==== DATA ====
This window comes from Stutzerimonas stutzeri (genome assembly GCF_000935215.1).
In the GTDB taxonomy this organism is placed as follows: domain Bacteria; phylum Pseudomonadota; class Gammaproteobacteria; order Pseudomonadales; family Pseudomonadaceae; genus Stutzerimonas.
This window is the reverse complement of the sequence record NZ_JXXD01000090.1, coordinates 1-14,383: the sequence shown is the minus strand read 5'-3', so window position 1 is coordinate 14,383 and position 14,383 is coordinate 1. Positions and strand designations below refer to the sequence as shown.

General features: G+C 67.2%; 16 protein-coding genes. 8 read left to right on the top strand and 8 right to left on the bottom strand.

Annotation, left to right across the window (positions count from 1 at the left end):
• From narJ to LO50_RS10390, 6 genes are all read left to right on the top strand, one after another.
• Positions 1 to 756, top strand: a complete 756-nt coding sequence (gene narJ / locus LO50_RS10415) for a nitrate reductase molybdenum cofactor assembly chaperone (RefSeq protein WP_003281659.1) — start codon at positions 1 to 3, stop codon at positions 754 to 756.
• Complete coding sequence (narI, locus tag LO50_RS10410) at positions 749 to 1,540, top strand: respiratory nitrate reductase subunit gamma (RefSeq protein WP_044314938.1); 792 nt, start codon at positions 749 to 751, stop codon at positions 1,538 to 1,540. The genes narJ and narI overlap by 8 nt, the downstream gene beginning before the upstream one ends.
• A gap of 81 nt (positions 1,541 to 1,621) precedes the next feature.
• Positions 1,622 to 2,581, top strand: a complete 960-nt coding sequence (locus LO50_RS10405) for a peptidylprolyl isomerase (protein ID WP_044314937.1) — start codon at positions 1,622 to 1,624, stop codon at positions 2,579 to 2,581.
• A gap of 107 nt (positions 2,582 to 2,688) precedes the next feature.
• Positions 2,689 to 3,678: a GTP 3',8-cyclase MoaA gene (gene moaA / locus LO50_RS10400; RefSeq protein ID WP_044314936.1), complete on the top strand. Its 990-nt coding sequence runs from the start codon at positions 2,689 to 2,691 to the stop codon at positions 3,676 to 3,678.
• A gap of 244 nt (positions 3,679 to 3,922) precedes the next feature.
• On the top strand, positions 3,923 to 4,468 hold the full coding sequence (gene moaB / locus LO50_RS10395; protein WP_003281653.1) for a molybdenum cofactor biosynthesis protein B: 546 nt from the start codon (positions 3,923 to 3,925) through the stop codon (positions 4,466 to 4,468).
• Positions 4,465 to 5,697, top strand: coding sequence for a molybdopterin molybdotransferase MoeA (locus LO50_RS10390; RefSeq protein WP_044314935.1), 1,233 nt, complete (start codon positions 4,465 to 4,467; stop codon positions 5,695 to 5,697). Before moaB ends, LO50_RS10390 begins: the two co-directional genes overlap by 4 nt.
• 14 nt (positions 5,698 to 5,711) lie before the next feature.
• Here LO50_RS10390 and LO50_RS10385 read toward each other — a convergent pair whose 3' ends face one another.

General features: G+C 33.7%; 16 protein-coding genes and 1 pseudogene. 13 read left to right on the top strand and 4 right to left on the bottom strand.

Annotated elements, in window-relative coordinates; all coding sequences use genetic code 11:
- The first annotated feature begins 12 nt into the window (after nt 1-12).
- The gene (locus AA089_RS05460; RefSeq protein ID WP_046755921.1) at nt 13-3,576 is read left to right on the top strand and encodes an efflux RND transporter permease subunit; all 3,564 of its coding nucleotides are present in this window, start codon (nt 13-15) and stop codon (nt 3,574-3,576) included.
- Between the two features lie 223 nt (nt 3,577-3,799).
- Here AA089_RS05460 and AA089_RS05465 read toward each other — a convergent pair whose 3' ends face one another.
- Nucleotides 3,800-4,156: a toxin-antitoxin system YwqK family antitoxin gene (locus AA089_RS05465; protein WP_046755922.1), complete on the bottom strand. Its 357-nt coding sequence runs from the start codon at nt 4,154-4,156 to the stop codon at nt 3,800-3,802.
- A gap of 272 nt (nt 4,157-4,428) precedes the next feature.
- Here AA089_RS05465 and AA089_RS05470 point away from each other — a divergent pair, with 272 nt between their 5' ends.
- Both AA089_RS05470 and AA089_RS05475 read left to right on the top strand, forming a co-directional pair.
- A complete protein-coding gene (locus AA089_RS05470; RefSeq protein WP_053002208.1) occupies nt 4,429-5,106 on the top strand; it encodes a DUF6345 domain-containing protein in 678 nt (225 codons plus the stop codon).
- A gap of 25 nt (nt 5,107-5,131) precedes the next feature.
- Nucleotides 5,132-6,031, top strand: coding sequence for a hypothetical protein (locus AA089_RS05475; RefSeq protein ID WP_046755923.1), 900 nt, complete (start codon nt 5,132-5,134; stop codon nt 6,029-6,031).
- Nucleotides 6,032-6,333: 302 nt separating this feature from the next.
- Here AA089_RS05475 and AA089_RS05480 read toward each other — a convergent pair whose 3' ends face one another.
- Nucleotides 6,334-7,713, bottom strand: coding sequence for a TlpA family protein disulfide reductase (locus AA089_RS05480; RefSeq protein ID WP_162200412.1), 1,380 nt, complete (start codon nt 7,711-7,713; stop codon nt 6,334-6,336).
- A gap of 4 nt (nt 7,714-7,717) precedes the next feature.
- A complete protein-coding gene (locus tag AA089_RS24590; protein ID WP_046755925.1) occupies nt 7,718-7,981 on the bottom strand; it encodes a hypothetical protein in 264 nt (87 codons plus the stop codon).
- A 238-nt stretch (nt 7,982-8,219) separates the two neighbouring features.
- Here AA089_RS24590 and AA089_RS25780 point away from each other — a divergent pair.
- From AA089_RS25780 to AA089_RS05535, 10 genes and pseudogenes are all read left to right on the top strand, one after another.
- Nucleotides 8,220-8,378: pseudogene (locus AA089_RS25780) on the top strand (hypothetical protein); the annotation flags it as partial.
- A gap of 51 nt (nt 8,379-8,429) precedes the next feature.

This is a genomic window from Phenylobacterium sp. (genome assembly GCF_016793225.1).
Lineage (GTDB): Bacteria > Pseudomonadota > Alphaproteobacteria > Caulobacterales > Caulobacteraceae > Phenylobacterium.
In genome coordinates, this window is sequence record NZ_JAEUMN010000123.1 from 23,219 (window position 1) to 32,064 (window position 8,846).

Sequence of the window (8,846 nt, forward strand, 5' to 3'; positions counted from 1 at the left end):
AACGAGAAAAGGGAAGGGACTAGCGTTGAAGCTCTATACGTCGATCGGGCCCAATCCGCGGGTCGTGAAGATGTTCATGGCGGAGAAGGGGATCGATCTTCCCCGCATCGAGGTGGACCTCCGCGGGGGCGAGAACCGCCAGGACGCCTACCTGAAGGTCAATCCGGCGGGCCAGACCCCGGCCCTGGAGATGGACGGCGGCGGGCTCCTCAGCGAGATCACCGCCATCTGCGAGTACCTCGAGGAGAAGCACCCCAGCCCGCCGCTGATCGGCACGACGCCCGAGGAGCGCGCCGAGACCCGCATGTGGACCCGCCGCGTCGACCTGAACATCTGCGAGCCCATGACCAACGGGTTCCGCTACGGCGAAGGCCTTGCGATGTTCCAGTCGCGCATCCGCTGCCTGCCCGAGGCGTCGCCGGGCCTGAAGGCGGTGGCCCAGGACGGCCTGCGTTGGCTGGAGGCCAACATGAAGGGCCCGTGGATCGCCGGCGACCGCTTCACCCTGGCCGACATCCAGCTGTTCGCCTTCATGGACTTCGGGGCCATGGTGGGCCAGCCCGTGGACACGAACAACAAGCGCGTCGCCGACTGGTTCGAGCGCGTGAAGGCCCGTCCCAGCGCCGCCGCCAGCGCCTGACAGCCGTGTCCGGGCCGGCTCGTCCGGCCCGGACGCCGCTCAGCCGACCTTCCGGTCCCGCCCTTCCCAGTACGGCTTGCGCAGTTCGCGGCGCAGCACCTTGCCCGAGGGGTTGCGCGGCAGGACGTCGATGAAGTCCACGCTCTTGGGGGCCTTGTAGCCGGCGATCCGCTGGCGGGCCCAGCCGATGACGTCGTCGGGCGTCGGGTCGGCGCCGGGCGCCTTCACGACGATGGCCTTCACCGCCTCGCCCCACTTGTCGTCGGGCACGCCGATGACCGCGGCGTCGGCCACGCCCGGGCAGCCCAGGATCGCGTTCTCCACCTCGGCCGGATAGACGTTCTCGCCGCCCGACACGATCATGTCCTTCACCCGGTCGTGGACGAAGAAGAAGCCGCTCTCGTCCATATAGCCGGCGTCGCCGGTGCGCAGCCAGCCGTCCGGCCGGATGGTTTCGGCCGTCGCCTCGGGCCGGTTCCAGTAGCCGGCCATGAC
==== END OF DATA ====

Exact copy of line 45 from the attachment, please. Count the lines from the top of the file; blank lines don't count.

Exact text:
AACGAGAAAAGGGAAGGGACTAGCGTTGAAGCTCTATACGTCGATCGGGCCCAATCCGCGGGTCGTGAAGATGTTCATGGCGGAGAAGGGGATCGATCTTCCCCGCATCGAGGTGGACCTCCGCGGGGGCGAGAACCGCCAGGACGCCTACCTGAAGGTCAATCCGGCGGGCCAGACCCCGGCCCTGGAGATGGACGGCGGCGGGCTCCTCAGCGAGATCACCGCCATCTGCGAGTACCTCGAGGAGAAGCACCCCAGCCCGCCGCTGATCGGCACGACGCCCGAGGAGCGCGCCGAGACCCGCATGTGGACCCGCCGCGTCGACCTGAACATCTGCGAGCCCATGACCAACGGGTTCCGCTACGGCGAAGGCCTTGCGATGTTCCAGTCGCGCATCCGCTGCCTGCCCGAGGCGTCGCCGGGCCTGAAGGCGGTGGCCCAGGACGGCCTGCGTTGGCTGGAGGCCAACATGAAGGGCCCGTGGATCGCCGGCGACCGCTTCACCCTGGCCGACATCCAGCTGTTCGCCTTCATGGACTTCGGGGCCATGGTGGGCCAGCCCGTGGACACGAACAACAAGCGCGTCGCCGACTGGTTCGAGCGCGTGAAGGCCCGTCCCAGCGCCGCCGCCAGCGCCTGACAGCCGTGTCCGGGCCGGCTCGTCCGGCCCGGACGCCGCTCAGCCGACCTTCCGGTCCCGCCCTTCCCAGTACGGCTTGCGCAGTTCGCGGCGCAGCACCTTGCCCGAGGGGTTGCGCGGCAGGACGTCGATGAAGTCCACGCTCTTGGGGGCCTTGTAGCCGGCGATCCGCTGGCGGGCCCAGCCGATGACGTCGTCGGGCGTCGGGTCGGCGCCGGGCGCCTTCACGACGATGGCCTTCACCGCCTCGCCCCACTTGTCGTCGGGCACGCCGATGACCGCGGCGTCGGCCACGCCCGGGCAGCCCAGGATCGCGTTCTCCACCTCGGCCGGATAGACGTTCTCGCCGCCCGACACGATCATGTCCTTCACCCGGTCGTGGACGAAGAAGAAGCCGCTCTCGTCCATATAGCCGGCGTCGCCGGTGCGCAGCCAGCCGTCCGGCCGGATGGTTTCGGCCGTCGCCTCGGGCCGGTTCCAGTAGCCGGCCATGAC